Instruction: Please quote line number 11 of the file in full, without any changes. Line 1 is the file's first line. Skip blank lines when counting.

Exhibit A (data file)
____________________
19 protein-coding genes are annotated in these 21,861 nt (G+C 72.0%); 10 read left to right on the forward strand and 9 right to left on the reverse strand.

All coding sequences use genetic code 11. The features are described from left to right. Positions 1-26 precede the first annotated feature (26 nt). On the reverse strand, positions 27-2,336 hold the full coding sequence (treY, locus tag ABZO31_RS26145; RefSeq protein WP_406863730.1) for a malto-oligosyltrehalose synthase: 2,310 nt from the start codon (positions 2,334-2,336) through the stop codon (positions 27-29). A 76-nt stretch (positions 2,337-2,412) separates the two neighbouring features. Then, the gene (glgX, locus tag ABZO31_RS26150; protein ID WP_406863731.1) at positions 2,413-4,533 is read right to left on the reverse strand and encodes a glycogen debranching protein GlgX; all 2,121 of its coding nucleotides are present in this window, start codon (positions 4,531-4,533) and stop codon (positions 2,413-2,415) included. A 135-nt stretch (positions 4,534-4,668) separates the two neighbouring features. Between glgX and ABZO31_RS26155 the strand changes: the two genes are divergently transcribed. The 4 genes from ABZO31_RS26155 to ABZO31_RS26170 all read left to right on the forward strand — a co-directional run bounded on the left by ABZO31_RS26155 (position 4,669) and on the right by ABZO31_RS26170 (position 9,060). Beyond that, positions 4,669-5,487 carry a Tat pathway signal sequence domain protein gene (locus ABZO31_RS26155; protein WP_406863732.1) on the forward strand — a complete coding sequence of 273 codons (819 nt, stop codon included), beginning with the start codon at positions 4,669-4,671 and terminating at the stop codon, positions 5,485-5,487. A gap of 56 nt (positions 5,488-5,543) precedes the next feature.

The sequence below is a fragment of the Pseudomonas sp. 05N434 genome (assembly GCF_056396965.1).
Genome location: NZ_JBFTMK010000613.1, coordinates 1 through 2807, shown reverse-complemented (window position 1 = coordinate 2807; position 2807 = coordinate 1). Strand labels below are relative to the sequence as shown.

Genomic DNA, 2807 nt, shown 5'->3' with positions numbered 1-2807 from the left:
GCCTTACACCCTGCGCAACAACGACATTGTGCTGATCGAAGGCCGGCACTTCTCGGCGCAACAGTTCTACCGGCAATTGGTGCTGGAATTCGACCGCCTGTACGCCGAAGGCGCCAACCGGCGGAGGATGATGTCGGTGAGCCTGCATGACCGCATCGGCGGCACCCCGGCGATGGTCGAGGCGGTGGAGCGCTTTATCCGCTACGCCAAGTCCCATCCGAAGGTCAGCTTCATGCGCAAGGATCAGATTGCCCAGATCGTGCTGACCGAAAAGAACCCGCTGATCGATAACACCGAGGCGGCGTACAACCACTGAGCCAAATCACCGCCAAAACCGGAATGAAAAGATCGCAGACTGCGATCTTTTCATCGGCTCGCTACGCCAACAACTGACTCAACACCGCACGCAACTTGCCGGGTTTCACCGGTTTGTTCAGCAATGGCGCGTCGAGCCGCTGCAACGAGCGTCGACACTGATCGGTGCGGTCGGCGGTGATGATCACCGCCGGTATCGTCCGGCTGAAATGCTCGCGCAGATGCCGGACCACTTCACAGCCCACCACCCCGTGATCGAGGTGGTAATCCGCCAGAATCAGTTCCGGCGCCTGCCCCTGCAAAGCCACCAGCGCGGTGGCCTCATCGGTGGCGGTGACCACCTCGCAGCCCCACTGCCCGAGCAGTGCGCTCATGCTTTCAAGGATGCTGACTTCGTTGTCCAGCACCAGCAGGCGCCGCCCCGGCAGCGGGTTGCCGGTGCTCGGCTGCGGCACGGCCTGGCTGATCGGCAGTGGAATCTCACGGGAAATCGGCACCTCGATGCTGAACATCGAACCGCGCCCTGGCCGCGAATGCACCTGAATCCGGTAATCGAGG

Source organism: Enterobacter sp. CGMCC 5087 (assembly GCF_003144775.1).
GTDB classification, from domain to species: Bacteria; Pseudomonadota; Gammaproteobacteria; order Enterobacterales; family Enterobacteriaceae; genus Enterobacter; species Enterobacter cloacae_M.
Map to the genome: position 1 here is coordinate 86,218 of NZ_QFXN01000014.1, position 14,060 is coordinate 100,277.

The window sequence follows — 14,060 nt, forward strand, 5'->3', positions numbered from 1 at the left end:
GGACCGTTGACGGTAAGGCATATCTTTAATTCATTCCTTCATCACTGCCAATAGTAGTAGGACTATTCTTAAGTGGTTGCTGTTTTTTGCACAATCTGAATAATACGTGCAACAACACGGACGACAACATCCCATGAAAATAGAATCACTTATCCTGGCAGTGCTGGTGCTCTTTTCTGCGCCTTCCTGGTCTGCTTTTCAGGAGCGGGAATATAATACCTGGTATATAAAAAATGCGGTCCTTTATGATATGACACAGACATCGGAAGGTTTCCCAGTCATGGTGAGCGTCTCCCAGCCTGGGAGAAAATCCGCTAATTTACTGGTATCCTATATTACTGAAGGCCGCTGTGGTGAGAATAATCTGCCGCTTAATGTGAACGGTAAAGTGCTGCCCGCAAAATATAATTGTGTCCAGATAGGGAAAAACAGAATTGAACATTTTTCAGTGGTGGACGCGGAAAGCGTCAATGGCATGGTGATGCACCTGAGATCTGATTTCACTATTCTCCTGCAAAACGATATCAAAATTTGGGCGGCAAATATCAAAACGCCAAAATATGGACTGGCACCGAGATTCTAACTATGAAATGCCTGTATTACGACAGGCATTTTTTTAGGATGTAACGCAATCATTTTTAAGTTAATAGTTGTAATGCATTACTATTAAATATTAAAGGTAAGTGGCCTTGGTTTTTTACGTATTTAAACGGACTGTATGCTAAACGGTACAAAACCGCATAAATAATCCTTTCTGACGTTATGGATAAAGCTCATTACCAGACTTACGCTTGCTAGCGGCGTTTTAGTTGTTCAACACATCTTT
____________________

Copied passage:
GGACCGTTGACGGTAAGGCATATCTTTAATTCATTCCTTCATCACTGCCAATAGTAGTAGGACTATTCTTAAGTGGTTGCTGTTTTTTGCACAATCTGAATAATACGTGCAACAACACGGACGACAACATCCCATGAAAATAGAATCACTTATCCTGGCAGTGCTGGTGCTCTTTTCTGCGCCTTCCTGGTCTGCTTTTCAGGAGCGGGAATATAATACCTGGTATATAAAAAATGCGGTCCTTTATGATATGACACAGACATCGGAAGGTTTCCCAGTCATGGTGAGCGTCTCCCAGCCTGGGAGAAAATCCGCTAATTTACTGGTATCCTATATTACTGAAGGCCGCTGTGGTGAGAATAATCTGCCGCTTAATGTGAACGGTAAAGTGCTGCCCGCAAAATATAATTGTGTCCAGATAGGGAAAAACAGAATTGAACATTTTTCAGTGGTGGACGCGGAAAGCGTCAATGGCATGGTGATGCACCTGAGATCTGATTTCACTATTCTCCTGCAAAACGATATCAAAATTTGGGCGGCAAATATCAAAACGCCAAAATATGGACTGGCACCGAGATTCTAACTATGAAATGCCTGTATTACGACAGGCATTTTTTTAGGATGTAACGCAATCATTTTTAAGTTAATAGTTGTAATGCATTACTATTAAATATTAAAGGTAAGTGGCCTTGGTTTTTTACGTATTTAAACGGACTGTATGCTAAACGGTACAAAACCGCATAAATAATCCTTTCTGACGTTATGGATAAAGCTCATTACCAGACTTACGCTTGCTAGCGGCGTTTTAGTTGTTCAACACATCTTT